I have had many such encounters, the latest being during a study tour of Kenya in June 2012. It is mark of the greatness of Achebe and the impact of his literary prowess. There are a few Nigerians I grew up admiring. Achebe was one of them. The others being the literary genius, Prof. Wole Soyinka, the iconoclast Prof Chinweizu, and my ideological mentor, Dr. Edwin Madunagu. I read most of their work and followed their activities closely.
For some reason, in my young mind, I felt Achebe was not “political” enough. Then I read TheTrouble with Nigeria. It reminded me of my political bible, The Communist Manifesto. You could read it a million times over and it would appear fresh each time because of its eternal verities. Achebe believed in Nigeria. That much was evident in his statement that, “There is nothing basically wrong with the Nigerian character. There is nothing wrong with the Nigerian land or climate or water or air or anything else”.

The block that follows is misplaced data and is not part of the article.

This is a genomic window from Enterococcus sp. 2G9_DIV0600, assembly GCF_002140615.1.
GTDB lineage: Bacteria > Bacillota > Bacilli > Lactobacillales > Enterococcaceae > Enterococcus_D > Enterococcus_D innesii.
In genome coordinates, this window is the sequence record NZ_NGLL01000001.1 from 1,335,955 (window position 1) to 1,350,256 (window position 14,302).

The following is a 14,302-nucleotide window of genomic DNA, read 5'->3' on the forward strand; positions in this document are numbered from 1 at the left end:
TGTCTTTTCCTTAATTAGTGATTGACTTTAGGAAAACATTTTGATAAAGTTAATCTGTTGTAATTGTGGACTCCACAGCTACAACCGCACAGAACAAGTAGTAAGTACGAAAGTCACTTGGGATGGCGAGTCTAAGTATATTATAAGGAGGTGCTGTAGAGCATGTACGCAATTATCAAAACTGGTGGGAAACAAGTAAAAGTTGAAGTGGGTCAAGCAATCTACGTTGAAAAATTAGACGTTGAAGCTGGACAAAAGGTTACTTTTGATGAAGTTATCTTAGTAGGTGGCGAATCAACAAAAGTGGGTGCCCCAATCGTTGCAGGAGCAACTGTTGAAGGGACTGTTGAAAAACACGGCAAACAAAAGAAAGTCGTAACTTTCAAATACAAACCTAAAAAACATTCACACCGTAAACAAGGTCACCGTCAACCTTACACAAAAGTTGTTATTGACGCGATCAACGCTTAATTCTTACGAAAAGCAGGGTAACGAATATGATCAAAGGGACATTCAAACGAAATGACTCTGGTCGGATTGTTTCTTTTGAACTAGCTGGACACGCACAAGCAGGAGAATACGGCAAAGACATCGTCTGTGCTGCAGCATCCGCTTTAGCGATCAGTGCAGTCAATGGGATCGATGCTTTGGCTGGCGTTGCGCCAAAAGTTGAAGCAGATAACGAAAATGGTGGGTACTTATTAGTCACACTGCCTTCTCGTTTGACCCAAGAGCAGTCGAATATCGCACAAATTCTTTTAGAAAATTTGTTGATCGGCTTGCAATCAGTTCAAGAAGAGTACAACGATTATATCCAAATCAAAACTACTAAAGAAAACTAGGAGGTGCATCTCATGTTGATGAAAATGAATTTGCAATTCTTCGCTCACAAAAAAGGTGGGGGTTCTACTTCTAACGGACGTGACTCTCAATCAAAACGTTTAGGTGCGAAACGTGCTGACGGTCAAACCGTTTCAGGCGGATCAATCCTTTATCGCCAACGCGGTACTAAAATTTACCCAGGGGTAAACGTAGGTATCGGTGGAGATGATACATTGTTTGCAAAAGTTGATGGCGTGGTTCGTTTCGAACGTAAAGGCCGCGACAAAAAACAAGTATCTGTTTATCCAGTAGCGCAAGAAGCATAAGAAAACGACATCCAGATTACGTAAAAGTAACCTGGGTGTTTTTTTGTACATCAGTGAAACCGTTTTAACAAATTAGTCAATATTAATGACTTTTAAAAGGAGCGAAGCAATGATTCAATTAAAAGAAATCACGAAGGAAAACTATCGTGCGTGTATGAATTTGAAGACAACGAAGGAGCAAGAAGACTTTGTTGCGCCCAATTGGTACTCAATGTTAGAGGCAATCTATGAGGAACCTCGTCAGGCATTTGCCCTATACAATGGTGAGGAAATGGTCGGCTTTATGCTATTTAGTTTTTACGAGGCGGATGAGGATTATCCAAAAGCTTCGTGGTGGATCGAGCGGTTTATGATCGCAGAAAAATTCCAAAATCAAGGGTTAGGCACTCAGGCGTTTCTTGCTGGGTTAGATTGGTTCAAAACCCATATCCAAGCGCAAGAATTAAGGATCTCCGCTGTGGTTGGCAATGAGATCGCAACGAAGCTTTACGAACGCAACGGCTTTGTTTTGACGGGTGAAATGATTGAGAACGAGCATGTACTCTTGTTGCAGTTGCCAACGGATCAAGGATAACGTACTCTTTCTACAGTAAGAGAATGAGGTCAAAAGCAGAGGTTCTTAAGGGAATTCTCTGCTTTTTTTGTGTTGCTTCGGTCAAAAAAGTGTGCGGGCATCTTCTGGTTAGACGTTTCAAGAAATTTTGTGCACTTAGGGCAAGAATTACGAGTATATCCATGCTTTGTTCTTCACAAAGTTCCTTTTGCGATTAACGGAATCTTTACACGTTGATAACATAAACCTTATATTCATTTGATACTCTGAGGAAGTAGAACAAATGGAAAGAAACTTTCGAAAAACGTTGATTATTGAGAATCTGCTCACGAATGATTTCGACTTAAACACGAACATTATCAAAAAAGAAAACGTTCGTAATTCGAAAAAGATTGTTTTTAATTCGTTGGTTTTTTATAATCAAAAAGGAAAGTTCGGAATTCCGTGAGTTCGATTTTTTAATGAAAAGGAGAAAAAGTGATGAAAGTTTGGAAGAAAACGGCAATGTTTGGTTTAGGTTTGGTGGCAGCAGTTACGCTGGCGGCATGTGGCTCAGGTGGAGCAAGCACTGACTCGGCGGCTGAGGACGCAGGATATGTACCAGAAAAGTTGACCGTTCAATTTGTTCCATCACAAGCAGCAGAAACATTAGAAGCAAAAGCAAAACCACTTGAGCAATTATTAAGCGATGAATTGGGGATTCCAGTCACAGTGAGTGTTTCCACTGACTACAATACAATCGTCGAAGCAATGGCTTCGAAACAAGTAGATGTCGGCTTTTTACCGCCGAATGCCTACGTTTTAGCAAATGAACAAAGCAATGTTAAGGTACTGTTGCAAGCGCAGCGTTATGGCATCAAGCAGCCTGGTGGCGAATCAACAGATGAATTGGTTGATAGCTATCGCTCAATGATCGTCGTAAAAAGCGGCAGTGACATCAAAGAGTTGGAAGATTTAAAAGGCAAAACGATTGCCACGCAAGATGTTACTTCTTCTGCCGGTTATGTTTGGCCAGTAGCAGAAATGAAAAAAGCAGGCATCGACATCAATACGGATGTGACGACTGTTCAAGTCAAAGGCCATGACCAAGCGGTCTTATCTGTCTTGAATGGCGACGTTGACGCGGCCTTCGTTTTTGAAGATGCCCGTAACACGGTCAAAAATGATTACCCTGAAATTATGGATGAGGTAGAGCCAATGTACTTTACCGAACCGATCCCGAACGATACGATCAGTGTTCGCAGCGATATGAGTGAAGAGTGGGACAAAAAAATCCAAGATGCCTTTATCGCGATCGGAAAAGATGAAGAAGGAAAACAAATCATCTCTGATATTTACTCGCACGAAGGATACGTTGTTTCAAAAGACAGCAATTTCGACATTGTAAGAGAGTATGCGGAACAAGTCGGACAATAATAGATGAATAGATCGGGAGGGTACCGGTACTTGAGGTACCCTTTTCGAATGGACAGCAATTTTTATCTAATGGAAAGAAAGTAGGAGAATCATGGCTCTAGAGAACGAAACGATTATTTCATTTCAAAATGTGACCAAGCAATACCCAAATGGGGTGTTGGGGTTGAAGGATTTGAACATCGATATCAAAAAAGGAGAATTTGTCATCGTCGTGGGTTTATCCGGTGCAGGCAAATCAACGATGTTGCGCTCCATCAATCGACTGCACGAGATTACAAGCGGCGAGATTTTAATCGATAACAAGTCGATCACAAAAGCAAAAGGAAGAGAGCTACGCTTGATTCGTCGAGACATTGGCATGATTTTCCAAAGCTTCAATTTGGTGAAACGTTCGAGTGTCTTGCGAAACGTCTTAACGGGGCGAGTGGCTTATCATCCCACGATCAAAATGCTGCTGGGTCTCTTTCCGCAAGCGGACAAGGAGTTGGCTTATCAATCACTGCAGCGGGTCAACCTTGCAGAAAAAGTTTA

However, Achebe did not let his love for Nigeria blind him to the fact that, “Nigeria is not a great country. It is one of the most disorderly nations in the world. It is one of the most corrupt, insensitive, inefficient places under the sun. It is one of the most expensive countries and one of those that give least value for money. It is dirty, callous, noisy, ostentatious, dishonest and vulgar. In short, it is among the most unpleasant places on earth”.
Three decades after Achebe wrote those words, Nigeria remains a country adrift, a soulless nation where rulers pervert justice and babies are bought and sold like commodities. Today, ethnic bigots, religious zealots and all manner of charlatans and imbeciles bestride our political, economic and social space.